Monday, October 05, 2020

Fipke v. California Horse Racing Board (Cal. Ct. App. - Oct. 5, 2020)

I can't say that I knew much about how jockeys get selected and paid in horses races before today.  But as a result of this opinion, I certainly now know a little more than I did an hour ago.

The facts of the case are undisputed.  It's just a question of what's legally allowed.

"Fipke is the owner of a thoroughbred racehorse named Forever Unbridled. The horse was scheduled to run in the Breeders’ Cup Distaff race on November 3, 2017, which carried a purse of $2 million. The draw for the race—which is the point when post positions are selected and jockey assignments finalized—was scheduled for October 30 at 5:00 p.m. Any jockey changes made after the draw must be approved by the race stewards.

The day before the draw, Forever Unbridled’s trainer entered the horse in the race and named Rosario as the jockey. This is referred to as giving Rosario “the call.” The next morning, Fipke told the trainer to remove Rosario as the jockey and instead name John Velazquez. Fipke thought Rosario had ridden one of his horses poorly in a prior race, and he was upset that Rosario was unwilling to ride some of his other horses. At Fipke’s direction, prior to the draw, the trainer removed Rosario as the jockey and named Velazquez instead."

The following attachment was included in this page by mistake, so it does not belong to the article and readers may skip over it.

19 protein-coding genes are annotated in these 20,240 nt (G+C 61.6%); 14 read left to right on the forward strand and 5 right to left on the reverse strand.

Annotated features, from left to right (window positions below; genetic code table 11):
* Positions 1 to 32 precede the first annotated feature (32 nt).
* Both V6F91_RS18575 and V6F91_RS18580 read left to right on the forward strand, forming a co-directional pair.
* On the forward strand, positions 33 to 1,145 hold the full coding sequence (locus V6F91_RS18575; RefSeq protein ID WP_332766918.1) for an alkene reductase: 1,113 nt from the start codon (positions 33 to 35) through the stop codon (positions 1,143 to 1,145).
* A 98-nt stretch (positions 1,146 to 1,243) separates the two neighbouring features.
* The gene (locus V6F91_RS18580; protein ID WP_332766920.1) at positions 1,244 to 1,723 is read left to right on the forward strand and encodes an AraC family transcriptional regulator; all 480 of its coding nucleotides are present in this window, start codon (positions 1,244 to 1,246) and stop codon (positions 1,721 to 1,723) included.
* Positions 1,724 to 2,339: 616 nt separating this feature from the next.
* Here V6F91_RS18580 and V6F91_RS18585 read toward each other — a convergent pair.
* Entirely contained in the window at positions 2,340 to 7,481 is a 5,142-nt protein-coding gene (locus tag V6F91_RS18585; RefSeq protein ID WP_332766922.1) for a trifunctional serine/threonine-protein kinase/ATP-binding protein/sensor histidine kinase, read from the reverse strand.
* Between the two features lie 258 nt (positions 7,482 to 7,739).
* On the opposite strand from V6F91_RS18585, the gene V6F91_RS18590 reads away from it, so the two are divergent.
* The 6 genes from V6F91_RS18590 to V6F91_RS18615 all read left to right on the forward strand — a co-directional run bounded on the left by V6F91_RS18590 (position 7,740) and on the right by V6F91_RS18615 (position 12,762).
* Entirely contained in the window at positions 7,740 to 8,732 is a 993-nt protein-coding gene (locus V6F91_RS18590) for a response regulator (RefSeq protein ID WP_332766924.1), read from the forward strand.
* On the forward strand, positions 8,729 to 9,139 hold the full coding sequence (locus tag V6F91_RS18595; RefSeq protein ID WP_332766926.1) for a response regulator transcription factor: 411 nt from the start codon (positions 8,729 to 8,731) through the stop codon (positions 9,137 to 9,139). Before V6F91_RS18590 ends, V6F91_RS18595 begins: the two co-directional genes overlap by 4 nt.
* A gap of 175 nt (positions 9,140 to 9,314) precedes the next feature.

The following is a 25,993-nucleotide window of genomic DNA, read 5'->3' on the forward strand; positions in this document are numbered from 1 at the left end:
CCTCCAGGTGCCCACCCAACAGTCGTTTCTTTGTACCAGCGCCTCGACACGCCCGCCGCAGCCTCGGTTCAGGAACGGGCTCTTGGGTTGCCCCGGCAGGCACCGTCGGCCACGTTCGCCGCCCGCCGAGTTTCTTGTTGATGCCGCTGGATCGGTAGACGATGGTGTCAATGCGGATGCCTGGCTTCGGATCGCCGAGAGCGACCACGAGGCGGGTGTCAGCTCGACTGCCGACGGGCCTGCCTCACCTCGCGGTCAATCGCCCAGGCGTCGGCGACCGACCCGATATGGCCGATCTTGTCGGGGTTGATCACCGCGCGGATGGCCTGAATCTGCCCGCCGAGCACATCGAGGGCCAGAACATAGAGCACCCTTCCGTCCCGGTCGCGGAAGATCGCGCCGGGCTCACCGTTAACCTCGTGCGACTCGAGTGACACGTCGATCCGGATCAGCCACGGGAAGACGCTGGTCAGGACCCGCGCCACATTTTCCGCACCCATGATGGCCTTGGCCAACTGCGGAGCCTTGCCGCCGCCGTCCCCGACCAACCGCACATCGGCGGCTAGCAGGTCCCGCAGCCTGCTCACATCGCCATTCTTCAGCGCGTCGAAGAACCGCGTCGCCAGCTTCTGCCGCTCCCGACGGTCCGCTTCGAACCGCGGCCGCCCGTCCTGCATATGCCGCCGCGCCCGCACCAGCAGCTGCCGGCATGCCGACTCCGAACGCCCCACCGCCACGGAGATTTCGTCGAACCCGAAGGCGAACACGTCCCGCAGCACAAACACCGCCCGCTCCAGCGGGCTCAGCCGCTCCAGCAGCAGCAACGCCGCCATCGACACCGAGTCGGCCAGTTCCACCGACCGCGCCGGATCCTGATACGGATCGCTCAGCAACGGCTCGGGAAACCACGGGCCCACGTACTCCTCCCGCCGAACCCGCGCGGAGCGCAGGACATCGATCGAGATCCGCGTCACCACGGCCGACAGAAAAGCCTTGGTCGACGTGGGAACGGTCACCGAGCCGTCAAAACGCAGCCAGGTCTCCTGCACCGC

Rosario complained, Fipke stood his ground, and Forever Unbridled subsequently won the race, which resulted in Velazquez earning a $110,000 riding fee. But the racing stewards then decided that Rosario was also entitled to $110,000 (a "double jockey fee") for being removed.  At which point administrative proceedings and, ultimately, litigation commenced.

At the end of the day (today), Fipke wins.  The Court of Appeal holds that the statute doesn't allow racing stewards to award double jockey fees unless the jockey is replaced after the "scratch" time, which is after the "draw" (and after Rosario was replaced here).  So Fipke gets to keep his $110,000 and Rosario loses it.

Tiny win for Fipke (who's got more money than he knows what to do with) and corresponding huge loss for Rosario.  I suspect that Fipke may have spent more money on lawyers than the $110,000 at stake in the matter.  But when you're rich, you can do that.  Matters of principle (or spite), you know.